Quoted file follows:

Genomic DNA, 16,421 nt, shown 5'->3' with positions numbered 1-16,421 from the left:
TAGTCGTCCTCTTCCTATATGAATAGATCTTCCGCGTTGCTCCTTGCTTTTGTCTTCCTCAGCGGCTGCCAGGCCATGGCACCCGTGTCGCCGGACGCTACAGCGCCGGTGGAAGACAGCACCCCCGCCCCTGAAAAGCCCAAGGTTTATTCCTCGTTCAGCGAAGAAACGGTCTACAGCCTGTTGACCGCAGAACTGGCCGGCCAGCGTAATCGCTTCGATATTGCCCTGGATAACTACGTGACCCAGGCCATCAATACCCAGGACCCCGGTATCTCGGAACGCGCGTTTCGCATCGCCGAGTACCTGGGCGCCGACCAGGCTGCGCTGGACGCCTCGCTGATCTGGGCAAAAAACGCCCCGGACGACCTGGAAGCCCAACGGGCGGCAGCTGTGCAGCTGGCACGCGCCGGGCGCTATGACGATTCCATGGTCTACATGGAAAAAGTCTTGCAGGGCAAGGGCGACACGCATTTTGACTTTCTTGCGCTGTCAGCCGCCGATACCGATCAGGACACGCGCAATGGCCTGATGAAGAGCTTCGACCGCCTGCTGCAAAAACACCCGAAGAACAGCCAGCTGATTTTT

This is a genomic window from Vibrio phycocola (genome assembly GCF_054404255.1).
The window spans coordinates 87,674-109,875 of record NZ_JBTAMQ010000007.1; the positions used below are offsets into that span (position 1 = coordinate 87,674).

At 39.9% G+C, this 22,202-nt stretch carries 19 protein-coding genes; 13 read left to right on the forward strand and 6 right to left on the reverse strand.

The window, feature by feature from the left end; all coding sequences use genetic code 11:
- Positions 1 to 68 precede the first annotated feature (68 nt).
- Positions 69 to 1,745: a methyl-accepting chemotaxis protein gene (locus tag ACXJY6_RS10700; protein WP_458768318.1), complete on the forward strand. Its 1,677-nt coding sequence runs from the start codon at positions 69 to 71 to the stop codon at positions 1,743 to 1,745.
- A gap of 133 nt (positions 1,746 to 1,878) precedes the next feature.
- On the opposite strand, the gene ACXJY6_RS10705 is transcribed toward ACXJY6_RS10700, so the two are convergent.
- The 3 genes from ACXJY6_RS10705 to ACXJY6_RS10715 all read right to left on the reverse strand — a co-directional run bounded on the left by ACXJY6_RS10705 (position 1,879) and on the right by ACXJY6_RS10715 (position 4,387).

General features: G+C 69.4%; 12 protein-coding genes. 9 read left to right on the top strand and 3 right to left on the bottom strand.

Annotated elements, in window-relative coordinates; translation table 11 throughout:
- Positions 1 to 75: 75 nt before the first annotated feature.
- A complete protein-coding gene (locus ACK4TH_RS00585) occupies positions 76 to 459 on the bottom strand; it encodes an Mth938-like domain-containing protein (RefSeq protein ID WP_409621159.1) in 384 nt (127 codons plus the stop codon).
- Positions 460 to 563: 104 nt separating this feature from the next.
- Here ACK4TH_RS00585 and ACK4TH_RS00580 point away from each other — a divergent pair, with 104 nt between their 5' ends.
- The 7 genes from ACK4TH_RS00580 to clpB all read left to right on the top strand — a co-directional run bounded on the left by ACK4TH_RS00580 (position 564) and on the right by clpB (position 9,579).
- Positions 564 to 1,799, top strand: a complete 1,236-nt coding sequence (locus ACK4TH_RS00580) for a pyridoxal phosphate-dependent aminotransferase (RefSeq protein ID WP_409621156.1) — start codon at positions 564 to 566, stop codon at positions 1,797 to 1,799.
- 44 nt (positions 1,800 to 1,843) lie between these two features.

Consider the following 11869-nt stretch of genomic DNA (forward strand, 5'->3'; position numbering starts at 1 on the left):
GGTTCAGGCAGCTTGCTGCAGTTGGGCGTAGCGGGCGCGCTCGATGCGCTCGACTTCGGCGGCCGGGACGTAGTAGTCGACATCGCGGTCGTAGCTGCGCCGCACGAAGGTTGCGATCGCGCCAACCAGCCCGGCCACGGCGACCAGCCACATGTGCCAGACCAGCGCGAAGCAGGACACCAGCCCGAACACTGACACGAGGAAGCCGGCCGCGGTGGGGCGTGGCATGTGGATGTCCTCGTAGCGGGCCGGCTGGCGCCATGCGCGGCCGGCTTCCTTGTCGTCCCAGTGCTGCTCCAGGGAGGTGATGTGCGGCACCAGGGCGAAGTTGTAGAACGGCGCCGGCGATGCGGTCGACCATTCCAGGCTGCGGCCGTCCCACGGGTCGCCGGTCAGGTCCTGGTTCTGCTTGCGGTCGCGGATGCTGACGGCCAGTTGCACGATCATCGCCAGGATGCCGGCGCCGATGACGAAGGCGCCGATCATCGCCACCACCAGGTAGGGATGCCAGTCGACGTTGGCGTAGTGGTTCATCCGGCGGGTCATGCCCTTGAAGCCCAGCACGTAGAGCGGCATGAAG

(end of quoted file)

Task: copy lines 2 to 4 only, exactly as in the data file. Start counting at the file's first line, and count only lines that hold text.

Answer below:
TAGTCGTCCTCTTCCTATATGAATAGATCTTCCGCGTTGCTCCTTGCTTTTGTCTTCCTCAGCGGCTGCCAGGCCATGGCACCCGTGTCGCCGGACGCTACAGCGCCGGTGGAAGACAGCACCCCCGCCCCTGAAAAGCCCAAGGTTTATTCCTCGTTCAGCGAAGAAACGGTCTACAGCCTGTTGACCGCAGAACTGGCCGGCCAGCGTAATCGCTTCGATATTGCCCTGGATAACTACGTGACCCAGGCCATCAATACCCAGGACCCCGGTATCTCGGAACGCGCGTTTCGCATCGCCGAGTACCTGGGCGCCGACCAGGCTGCGCTGGACGCCTCGCTGATCTGGGCAAAAAACGCCCCGGACGACCTGGAAGCCCAACGGGCGGCAGCTGTGCAGCTGGCACGCGCCGGGCGCTATGACGATTCCATGGTCTACATGGAAAAAGTCTTGCAGGGCAAGGGCGACACGCATTTTGACTTTCTTGCGCTGTCAGCCGCCGATACCGATCAGGACACGCGCAATGGCCTGATGAAGAGCTTCGACCGCCTGCTGCAAAAACACCCGAAGAACAGCCAGCTGATTTTT

This is a genomic window from Vibrio phycocola (genome assembly GCF_054404255.1).
The window spans coordinates 87,674-109,875 of record NZ_JBTAMQ010000007.1; the positions used below are offsets into that span (position 1 = coordinate 87,674).